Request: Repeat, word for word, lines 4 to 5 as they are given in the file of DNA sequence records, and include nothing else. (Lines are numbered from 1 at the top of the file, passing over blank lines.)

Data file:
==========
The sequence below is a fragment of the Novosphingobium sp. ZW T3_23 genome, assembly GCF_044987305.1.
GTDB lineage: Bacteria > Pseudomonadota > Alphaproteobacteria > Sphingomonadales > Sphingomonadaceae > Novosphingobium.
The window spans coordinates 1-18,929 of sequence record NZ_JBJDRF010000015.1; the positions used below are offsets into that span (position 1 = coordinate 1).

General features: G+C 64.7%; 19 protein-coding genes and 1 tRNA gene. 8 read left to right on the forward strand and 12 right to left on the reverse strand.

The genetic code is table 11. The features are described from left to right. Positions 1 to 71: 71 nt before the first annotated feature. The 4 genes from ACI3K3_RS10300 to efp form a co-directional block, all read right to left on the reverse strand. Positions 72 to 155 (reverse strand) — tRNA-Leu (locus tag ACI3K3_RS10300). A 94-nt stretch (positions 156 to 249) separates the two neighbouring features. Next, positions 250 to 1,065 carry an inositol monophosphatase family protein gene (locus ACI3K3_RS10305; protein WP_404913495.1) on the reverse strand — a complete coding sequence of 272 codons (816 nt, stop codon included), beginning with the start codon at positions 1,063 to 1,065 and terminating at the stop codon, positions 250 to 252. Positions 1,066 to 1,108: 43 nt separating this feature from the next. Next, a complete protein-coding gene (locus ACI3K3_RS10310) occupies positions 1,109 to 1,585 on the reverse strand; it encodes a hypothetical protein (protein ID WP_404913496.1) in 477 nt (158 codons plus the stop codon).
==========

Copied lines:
General features: G+C 64.7%; 19 protein-coding genes and 1 tRNA gene. 8 read left to right on the forward strand and 12 right to left on the reverse strand.

The genetic code is table 11. The features are described from left to right. Positions 1 to 71: 71 nt before the first annotated feature. The 4 genes from ACI3K3_RS10300 to efp form a co-directional block, all read right to left on the reverse strand. Positions 72 to 155 (reverse strand) — tRNA-Leu (locus tag ACI3K3_RS10300). A 94-nt stretch (positions 156 to 249) separates the two neighbouring features. Next, positions 250 to 1,065 carry an inositol monophosphatase family protein gene (locus ACI3K3_RS10305; protein WP_404913495.1) on the reverse strand — a complete coding sequence of 272 codons (816 nt, stop codon included), beginning with the start codon at positions 1,063 to 1,065 and terminating at the stop codon, positions 250 to 252. Positions 1,066 to 1,108: 43 nt separating this feature from the next. Next, a complete protein-coding gene (locus ACI3K3_RS10310) occupies positions 1,109 to 1,585 on the reverse strand; it encodes a hypothetical protein (protein ID WP_404913496.1) in 477 nt (158 codons plus the stop codon).